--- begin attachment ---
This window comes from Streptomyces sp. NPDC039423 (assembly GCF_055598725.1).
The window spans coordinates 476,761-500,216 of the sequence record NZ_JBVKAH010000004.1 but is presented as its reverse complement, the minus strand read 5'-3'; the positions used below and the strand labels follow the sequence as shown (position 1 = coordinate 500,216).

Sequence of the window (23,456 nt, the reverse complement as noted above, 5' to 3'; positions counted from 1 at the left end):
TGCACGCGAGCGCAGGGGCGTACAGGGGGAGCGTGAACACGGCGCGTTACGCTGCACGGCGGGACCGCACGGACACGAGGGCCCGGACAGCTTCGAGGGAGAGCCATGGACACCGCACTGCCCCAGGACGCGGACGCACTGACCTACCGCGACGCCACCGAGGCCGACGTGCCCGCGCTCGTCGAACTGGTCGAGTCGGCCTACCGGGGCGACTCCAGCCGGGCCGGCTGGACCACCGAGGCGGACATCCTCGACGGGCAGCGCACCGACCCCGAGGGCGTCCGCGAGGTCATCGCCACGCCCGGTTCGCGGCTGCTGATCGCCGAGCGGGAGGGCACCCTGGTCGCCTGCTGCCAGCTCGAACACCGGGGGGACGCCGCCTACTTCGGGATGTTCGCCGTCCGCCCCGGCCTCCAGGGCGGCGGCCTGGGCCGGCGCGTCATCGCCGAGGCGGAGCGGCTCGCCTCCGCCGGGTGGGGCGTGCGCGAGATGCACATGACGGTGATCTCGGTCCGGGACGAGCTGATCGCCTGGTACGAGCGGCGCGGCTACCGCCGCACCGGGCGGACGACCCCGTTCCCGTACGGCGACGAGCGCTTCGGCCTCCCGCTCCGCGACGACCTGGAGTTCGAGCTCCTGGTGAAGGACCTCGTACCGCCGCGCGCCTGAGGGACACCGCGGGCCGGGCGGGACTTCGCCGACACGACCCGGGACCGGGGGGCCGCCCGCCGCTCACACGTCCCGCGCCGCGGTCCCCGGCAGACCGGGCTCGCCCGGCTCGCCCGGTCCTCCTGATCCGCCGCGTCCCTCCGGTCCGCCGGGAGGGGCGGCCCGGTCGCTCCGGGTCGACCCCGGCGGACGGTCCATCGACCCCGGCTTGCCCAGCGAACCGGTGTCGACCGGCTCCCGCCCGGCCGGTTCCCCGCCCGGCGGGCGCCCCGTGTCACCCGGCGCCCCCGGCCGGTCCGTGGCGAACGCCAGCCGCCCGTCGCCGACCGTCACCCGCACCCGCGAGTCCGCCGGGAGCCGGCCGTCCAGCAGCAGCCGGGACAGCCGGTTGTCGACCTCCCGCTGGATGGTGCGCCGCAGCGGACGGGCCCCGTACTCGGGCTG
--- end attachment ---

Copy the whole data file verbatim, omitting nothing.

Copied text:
This window comes from Streptomyces sp. NPDC039423 (assembly GCF_055598725.1).
The window spans coordinates 476,761-500,216 of the sequence record NZ_JBVKAH010000004.1 but is presented as its reverse complement, the minus strand read 5'-3'; the positions used below and the strand labels follow the sequence as shown (position 1 = coordinate 500,216).

Sequence of the window (23,456 nt, the reverse complement as noted above, 5' to 3'; positions counted from 1 at the left end):
TGCACGCGAGCGCAGGGGCGTACAGGGGGAGCGTGAACACGGCGCGTTACGCTGCACGGCGGGACCGCACGGACACGAGGGCCCGGACAGCTTCGAGGGAGAGCCATGGACACCGCACTGCCCCAGGACGCGGACGCACTGACCTACCGCGACGCCACCGAGGCCGACGTGCCCGCGCTCGTCGAACTGGTCGAGTCGGCCTACCGGGGCGACTCCAGCCGGGCCGGCTGGACCACCGAGGCGGACATCCTCGACGGGCAGCGCACCGACCCCGAGGGCGTCCGCGAGGTCATCGCCACGCCCGGTTCGCGGCTGCTGATCGCCGAGCGGGAGGGCACCCTGGTCGCCTGCTGCCAGCTCGAACACCGGGGGGACGCCGCCTACTTCGGGATGTTCGCCGTCCGCCCCGGCCTCCAGGGCGGCGGCCTGGGCCGGCGCGTCATCGCCGAGGCGGAGCGGCTCGCCTCCGCCGGGTGGGGCGTGCGCGAGATGCACATGACGGTGATCTCGGTCCGGGACGAGCTGATCGCCTGGTACGAGCGGCGCGGCTACCGCCGCACCGGGCGGACGACCCCGTTCCCGTACGGCGACGAGCGCTTCGGCCTCCCGCTCCGCGACGACCTGGAGTTCGAGCTCCTGGTGAAGGACCTCGTACCGCCGCGCGCCTGAGGGACACCGCGGGCCGGGCGGGACTTCGCCGACACGACCCGGGACCGGGGGGCCGCCCGCCGCTCACACGTCCCGCGCCGCGGTCCCCGGCAGACCGGGCTCGCCCGGCTCGCCCGGTCCTCCTGATCCGCCGCGTCCCTCCGGTCCGCCGGGAGGGGCGGCCCGGTCGCTCCGGGTCGACCCCGGCGGACGGTCCATCGACCCCGGCTTGCCCAGCGAACCGGTGTCGACCGGCTCCCGCCCGGCCGGTTCCCCGCCCGGCGGGCGCCCCGTGTCACCCGGCGCCCCCGGCCGGTCCGTGGCGAACGCCAGCCGCCCGTCGCCGACCGTCACCCGCACCCGCGAGTCCGCCGGGAGCCGGCCGTCCAGCAGCAGCCGGGACAGCCGGTTGTCGACCTCCCGCTGGATGGTGCGCCGCAGCGGACGGGCCCCGTACTCGGGCTG